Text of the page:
If you are a US citizen and want to trade Contracts for Difference (CFDs), unfortunately, regulators in the United States have forbidden this activity for its citizens and residents. However, if you are a citizen of another country and a non-resident, then you may trade CFDs from brokers such as the ones listed. This page has been created for your benefit and provides an overview of how to trade CFDs and how to choose a CFD broker.
Since regulators have banned CFDs in the US market, many foreign brokers have chosen to block internet access to their website portals if your IP address originates from the USA. Several of these foreign brokers, however, have recently allowed access provided you stipulate you are not a citizen or resident of the United States.
Currently, both the Commodity Futures Trading Commission (CFTC) and the Securities and Exchange Commission (SEC), the two major regulatory watchdogs in the US market, have banned CFD trading for US citizens and residents. Brokers in the US market do not offer these products, and the ban also applies to foreign brokers attempting to solicit trading relationships with US citizens and residents as well.
US regulators do not recognize a CFD as a tradable asset that can be traded on a regulated exchange. Although the CFD industry claims that a CFD is a derivative, it does not satisfy the definition for such a financial instrument in the eyes of US regulators. A CFD is similar to a derivative in that the ownership of the underlying asset is not required. It is not necessarily an Over-the-Counter (OTC) security as it is merely a wager between a trader and a broker, based on the terms established by the broker. If you are not a US citizen and reside in a country where CFD trading is permitted by law, then you can choose a CFD broker while you are visiting the US.
If you are not a US citizen and are allowed to trade CFDs, then engaging in this activity requires the following steps:
You will not be able to find a US-regulated broker that supports CFD trading due to current restrictions, but many global brokers of note are regulated and worthy of your consideration, as long as you are not a US citizen and permitted to trade CFDs in your homeland. Many of these brokers are located in the UK and regulated by the Financial Conduct Authority (FCA), but in January of 2021, the FCA instituted a ban on retail CFD trading in the UK.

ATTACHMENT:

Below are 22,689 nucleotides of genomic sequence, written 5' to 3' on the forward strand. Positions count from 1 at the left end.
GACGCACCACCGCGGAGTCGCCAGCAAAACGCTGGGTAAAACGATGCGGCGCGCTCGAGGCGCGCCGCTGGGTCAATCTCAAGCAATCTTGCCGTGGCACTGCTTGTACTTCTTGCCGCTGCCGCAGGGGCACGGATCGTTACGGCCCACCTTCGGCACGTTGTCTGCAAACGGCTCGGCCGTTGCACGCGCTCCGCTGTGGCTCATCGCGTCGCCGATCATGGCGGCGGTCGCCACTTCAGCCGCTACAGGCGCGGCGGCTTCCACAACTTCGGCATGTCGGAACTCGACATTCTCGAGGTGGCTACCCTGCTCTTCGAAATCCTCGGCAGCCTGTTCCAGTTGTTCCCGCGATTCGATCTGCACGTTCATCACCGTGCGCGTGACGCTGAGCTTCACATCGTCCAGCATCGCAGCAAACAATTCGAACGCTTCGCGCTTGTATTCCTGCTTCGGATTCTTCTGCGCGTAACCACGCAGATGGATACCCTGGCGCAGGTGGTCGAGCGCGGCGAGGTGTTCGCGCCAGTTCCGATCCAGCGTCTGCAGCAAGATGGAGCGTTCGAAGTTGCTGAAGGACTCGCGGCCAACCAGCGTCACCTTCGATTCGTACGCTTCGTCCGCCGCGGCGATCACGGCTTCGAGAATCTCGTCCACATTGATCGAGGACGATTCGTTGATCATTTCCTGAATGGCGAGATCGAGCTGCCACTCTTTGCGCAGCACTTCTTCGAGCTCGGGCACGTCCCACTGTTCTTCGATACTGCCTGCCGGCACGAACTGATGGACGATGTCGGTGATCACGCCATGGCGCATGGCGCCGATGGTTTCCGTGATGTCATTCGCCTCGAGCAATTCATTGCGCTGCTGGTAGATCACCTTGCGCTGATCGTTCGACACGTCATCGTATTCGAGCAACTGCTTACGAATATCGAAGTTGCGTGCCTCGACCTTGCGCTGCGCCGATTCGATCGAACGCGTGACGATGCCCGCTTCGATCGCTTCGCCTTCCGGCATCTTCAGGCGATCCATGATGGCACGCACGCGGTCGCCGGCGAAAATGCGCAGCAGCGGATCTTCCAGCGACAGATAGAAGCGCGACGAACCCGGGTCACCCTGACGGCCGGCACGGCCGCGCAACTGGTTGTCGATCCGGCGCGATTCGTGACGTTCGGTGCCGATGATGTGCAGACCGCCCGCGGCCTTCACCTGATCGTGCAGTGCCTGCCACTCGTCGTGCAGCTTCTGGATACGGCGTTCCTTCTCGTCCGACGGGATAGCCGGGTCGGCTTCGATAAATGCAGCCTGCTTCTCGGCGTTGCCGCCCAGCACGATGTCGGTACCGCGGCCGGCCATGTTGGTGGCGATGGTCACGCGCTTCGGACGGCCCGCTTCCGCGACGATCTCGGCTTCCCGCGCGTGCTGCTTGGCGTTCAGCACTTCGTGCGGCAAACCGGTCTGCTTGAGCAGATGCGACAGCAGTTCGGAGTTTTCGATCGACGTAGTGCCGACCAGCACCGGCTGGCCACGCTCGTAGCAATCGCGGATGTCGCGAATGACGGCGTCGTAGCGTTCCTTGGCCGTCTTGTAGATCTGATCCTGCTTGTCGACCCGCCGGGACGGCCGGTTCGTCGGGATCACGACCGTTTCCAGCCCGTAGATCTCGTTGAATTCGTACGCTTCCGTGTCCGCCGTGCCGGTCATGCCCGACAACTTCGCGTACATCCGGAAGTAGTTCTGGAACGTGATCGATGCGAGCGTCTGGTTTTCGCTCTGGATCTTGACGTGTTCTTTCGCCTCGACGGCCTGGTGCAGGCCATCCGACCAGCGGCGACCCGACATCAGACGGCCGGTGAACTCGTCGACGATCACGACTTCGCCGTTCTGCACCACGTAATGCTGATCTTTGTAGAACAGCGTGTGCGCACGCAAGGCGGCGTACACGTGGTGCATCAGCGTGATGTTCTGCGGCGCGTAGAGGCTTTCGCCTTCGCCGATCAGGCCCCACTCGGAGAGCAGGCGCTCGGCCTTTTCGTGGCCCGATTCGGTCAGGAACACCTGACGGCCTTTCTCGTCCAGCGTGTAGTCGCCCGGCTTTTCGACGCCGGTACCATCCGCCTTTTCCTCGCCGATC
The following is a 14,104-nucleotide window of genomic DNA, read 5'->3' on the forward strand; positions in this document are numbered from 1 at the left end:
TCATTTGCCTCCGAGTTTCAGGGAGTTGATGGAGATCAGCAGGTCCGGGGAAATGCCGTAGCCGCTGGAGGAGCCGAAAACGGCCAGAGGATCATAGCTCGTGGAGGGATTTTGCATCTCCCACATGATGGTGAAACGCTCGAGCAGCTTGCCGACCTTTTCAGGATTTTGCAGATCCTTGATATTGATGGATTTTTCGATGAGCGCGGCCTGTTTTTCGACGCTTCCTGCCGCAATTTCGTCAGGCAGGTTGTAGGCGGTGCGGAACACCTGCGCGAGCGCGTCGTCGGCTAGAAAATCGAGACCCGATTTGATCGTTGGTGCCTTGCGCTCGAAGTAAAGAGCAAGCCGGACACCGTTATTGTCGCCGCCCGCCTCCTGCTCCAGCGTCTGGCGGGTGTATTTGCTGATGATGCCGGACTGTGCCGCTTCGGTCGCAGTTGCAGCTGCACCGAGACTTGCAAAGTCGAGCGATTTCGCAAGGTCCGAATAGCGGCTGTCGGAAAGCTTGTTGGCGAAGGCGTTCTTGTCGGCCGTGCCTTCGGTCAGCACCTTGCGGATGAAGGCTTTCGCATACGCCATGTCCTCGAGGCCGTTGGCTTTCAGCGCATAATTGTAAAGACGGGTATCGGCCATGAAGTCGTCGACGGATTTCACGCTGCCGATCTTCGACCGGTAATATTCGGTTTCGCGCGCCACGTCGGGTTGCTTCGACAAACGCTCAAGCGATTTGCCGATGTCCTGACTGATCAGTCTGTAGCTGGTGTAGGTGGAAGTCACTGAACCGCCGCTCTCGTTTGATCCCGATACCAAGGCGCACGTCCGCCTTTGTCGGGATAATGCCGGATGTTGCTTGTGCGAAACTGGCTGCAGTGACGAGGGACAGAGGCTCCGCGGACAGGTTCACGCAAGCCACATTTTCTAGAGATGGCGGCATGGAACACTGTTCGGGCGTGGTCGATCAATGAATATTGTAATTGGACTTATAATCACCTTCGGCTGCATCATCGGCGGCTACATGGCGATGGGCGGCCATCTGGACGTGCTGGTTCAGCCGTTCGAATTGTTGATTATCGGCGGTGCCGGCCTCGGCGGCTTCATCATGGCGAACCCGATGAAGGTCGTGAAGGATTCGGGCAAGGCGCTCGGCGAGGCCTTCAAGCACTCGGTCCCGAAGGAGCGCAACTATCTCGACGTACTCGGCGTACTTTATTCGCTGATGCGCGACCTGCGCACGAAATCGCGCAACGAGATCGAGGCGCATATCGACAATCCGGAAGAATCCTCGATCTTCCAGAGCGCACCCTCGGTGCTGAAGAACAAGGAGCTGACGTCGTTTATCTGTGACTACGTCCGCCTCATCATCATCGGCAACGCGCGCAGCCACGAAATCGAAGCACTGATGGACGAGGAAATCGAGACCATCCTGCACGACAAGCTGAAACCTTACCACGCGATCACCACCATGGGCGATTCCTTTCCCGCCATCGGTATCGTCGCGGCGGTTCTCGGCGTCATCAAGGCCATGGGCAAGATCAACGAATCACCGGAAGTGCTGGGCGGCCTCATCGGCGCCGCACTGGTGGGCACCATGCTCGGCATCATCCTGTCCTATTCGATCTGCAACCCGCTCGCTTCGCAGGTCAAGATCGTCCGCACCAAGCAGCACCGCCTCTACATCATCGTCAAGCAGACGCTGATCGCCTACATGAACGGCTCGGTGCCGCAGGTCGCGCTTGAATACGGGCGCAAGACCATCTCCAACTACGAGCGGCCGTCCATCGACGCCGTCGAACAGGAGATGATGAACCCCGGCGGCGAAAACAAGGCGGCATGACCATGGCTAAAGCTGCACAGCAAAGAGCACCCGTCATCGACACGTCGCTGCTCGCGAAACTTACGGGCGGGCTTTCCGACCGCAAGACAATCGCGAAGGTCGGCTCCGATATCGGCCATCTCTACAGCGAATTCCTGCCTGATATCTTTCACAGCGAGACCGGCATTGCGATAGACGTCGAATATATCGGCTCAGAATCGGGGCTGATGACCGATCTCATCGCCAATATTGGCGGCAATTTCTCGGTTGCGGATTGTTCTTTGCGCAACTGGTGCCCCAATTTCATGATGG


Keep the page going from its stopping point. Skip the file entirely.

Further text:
Reputable brokers in the UK such as the IG Group, CMC Markets and Plus500 market across multiple jurisdictions, and will gladly provide you access to their platforms. If you prefer higher levels of leverage than those offered by these brokers, there is always the possibility of choosing a broker in a less restrictive area of the world such as the Seychelles or Saint Vincent and the Grenadines. These brokers may offer very high leverage but selecting a broker in a far-off locale with little or no regulation is a high-risk venture. Proceed with caution in these waters.
Why do most CFD brokers not accept US clients?
US regulators have forbidden the trading of CFDs by US citizens in all global markets. Many foreign-based brokers will block internet access to their websites, but many will permit access after you verify that you are not a US citizen.
Why is CFD trading illegal in the US?
The CFTC and SEC do not accept a CFD as a regulated tradable security. These regulators are also concerned about the high levels of loss, which can range from 60% to well over 90% for beginners, and about the aggressive marketing of high levels of leverage.
Will you make money trading CFDs in the US?
Can you be successful in trading CFDs? The answer is “Yes”, but only if you have a disciplined approach to the market. This approach should include preparation, practice and developing a tested strategy before even placing your first position in the market. Trading CFDs is high risk. Your emotions can be your worst enemy. A solid plan is your best way to prevent your mind from interfering with your trading experience.
Which broker is best for CFD?
The best CFD broker for you will depend on your personal preferences for fees, trading platform, customer support, regulation and other factors. Our list of brokers above should help you decide.